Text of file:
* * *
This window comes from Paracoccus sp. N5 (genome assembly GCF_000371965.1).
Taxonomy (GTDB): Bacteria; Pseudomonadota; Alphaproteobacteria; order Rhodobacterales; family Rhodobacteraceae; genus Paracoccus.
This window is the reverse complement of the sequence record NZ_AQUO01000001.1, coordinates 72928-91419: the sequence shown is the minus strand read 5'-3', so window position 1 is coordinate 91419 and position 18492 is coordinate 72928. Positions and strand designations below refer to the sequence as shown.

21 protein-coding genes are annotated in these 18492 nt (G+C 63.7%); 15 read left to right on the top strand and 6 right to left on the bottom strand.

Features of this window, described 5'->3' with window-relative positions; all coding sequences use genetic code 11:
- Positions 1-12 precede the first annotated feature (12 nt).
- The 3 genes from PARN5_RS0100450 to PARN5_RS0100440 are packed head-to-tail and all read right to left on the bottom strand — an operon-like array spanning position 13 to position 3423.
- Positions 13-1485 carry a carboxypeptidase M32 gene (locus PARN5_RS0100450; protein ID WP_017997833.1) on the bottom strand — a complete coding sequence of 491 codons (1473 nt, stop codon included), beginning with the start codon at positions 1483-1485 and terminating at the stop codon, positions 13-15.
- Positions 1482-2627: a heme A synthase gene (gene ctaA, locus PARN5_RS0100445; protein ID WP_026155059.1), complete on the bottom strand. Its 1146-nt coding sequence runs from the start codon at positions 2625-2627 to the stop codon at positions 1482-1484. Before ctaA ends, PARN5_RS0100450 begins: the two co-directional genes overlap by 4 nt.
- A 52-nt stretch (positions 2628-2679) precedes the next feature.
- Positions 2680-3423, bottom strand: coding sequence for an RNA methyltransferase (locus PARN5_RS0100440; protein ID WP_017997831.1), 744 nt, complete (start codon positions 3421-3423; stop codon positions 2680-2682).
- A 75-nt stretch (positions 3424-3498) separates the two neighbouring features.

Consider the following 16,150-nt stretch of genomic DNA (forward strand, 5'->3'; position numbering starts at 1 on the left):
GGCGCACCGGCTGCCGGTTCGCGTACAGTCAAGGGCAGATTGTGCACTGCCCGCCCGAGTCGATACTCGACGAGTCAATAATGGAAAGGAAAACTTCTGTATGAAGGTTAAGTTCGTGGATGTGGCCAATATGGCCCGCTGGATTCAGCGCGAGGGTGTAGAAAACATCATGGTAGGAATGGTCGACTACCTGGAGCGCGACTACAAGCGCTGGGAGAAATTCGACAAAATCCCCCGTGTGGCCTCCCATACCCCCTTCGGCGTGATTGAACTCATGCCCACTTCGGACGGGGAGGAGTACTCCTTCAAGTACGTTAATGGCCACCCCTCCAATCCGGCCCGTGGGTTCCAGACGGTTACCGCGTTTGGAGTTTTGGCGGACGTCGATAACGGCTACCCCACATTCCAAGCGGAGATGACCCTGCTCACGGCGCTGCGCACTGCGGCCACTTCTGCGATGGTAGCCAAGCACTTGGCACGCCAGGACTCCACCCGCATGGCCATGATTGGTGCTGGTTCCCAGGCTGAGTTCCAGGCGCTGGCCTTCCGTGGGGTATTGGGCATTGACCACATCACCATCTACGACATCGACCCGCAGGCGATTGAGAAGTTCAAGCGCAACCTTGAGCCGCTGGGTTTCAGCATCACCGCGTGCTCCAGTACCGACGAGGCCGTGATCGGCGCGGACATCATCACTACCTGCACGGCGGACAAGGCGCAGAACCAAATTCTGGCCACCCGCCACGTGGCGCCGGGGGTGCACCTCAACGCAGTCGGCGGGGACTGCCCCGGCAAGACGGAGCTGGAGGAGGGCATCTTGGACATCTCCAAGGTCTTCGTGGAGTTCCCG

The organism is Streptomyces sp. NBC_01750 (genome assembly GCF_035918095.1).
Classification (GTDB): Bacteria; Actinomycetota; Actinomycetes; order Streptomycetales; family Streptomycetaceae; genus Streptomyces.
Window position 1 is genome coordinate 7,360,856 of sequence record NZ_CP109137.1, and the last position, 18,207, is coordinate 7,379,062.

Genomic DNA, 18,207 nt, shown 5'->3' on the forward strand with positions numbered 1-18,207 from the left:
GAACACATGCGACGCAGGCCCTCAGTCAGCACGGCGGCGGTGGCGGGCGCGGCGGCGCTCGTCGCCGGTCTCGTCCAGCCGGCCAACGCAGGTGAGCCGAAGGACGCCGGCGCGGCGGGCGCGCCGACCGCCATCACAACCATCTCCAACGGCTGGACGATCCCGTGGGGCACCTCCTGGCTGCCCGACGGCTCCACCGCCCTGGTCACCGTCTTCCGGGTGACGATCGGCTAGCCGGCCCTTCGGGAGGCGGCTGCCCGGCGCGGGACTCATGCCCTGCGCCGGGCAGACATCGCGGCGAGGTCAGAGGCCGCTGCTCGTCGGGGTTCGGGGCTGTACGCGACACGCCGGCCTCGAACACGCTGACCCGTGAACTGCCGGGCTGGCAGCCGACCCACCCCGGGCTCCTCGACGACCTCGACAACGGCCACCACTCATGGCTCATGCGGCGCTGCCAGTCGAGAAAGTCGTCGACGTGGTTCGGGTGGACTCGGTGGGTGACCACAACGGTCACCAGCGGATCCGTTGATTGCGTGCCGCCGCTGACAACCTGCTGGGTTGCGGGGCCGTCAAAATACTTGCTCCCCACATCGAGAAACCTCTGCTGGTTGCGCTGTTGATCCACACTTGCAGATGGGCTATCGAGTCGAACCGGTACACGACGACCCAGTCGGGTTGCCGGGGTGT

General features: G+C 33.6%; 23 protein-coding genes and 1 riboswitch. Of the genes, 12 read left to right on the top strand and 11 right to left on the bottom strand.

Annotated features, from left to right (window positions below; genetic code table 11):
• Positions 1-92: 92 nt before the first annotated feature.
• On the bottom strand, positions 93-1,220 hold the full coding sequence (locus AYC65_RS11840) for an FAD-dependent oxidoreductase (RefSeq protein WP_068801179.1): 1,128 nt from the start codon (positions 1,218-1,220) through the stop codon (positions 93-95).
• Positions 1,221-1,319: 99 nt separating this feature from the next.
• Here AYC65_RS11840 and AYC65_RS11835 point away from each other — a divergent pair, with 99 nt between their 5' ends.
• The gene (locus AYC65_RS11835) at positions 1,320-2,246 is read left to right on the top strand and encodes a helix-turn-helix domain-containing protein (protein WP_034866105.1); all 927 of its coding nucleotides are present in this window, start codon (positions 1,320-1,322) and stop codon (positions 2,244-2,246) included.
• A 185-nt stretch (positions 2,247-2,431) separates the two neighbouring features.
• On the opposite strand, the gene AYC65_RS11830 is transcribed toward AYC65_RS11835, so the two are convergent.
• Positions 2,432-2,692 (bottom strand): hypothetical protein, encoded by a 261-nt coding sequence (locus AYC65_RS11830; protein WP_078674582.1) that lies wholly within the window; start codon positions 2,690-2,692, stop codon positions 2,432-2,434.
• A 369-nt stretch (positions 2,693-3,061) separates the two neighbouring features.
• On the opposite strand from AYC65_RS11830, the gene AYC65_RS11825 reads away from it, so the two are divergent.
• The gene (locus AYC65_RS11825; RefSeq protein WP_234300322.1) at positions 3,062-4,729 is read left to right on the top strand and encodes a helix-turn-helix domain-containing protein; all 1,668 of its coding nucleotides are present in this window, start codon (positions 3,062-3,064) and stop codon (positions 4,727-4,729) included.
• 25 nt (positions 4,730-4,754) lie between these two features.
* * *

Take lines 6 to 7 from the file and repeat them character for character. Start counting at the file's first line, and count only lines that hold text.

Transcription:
- Positions 1-12 precede the first annotated feature (12 nt).
- The 3 genes from PARN5_RS0100450 to PARN5_RS0100440 are packed head-to-tail and all read right to left on the bottom strand — an operon-like array spanning position 13 to position 3423.